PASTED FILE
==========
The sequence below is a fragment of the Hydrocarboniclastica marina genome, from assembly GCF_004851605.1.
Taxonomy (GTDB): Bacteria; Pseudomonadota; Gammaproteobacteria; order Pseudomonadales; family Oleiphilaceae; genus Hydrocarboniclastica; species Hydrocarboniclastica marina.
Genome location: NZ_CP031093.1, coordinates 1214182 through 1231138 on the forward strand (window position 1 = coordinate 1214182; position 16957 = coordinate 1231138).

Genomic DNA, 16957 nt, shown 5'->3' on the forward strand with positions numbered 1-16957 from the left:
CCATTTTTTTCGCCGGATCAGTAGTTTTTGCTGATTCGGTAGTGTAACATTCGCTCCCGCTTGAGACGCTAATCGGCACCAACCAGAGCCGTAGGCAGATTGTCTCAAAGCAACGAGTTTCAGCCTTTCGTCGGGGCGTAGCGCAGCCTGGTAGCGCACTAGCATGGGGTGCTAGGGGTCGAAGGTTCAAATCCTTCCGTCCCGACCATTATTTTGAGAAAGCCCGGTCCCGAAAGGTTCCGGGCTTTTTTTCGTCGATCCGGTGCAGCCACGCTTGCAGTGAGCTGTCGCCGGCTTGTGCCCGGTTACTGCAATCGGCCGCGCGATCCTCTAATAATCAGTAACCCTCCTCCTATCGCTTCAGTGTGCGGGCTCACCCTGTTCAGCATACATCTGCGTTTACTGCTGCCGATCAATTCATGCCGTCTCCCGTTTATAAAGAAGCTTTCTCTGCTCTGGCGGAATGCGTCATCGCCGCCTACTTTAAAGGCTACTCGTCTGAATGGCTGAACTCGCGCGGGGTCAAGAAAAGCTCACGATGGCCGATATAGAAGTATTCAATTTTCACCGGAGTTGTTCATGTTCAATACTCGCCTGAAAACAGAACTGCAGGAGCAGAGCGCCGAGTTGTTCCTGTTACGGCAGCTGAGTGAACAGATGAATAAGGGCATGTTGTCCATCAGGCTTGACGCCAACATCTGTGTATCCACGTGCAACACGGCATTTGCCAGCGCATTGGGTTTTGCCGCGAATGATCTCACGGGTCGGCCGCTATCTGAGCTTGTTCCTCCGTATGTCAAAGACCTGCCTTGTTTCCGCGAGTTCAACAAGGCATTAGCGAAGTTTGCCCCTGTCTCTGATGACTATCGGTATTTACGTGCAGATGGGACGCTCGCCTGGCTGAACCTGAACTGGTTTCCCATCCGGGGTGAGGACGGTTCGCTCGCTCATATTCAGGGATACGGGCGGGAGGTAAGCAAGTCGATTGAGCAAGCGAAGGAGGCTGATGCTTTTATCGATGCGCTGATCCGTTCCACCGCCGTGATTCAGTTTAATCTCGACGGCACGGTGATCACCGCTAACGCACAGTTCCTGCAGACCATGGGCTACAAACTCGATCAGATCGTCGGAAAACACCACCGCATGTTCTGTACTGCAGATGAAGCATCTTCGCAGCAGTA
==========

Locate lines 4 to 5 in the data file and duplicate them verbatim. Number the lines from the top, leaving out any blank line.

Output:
Genomic DNA, 16957 nt, shown 5'->3' on the forward strand with positions numbered 1-16957 from the left:
CCATTTTTTTCGCCGGATCAGTAGTTTTTGCTGATTCGGTAGTGTAACATTCGCTCCCGCTTGAGACGCTAATCGGCACCAACCAGAGCCGTAGGCAGATTGTCTCAAAGCAACGAGTTTCAGCCTTTCGTCGGGGCGTAGCGCAGCCTGGTAGCGCACTAGCATGGGGTGCTAGGGGTCGAAGGTTCAAATCCTTCCGTCCCGACCATTATTTTGAGAAAGCCCGGTCCCGAAAGGTTCCGGGCTTTTTTTCGTCGATCCGGTGCAGCCACGCTTGCAGTGAGCTGTCGCCGGCTTGTGCCCGGTTACTGCAATCGGCCGCGCGATCCTCTAATAATCAGTAACCCTCCTCCTATCGCTTCAGTGTGCGGGCTCACCCTGTTCAGCATACATCTGCGTTTACTGCTGCCGATCAATTCATGCCGTCTCCCGTTTATAAAGAAGCTTTCTCTGCTCTGGCGGAATGCGTCATCGCCGCCTACTTTAAAGGCTACTCGTCTGAATGGCTGAACTCGCGCGGGGTCAAGAAAAGCTCACGATGGCCGATATAGAAGTATTCAATTTTCACCGGAGTTGTTCATGTTCAATACTCGCCTGAAAACAGAACTGCAGGAGCAGAGCGCCGAGTTGTTCCTGTTACGGCAGCTGAGTGAACAGATGAATAAGGGCATGTTGTCCATCAGGCTTGACGCCAACATCTGTGTATCCACGTGCAACACGGCATTTGCCAGCGCATTGGGTTTTGCCGCGAATGATCTCACGGGTCGGCCGCTATCTGAGCTTGTTCCTCCGTATGTCAAAGACCTGCCTTGTTTCCGCGAGTTCAACAAGGCATTAGCGAAGTTTGCCCCTGTCTCTGATGACTATCGGTATTTACGTGCAGATGGGACGCTCGCCTGGCTGAACCTGAACTGGTTTCCCATCCGGGGTGAGGACGGTTCGCTCGCTCATATTCAGGGATACGGGCGGGAGGTAAGCAAGTCGATTGAGCAAGCGAAGGAGGCTGATGCTTTTATCGATGCGCTGATCCGTTCCACCGCCGTGATTCAGTTTAATCTCGACGGCACGGTGATCACCGCTAACGCACAGTTCCTGCAGACCATGGGCTACAAACTCGATCAGATCGTCGGAAAACACCACCGCATGTTCTGTACTGCAGATGAAGCATCTTCGCAGCAGTA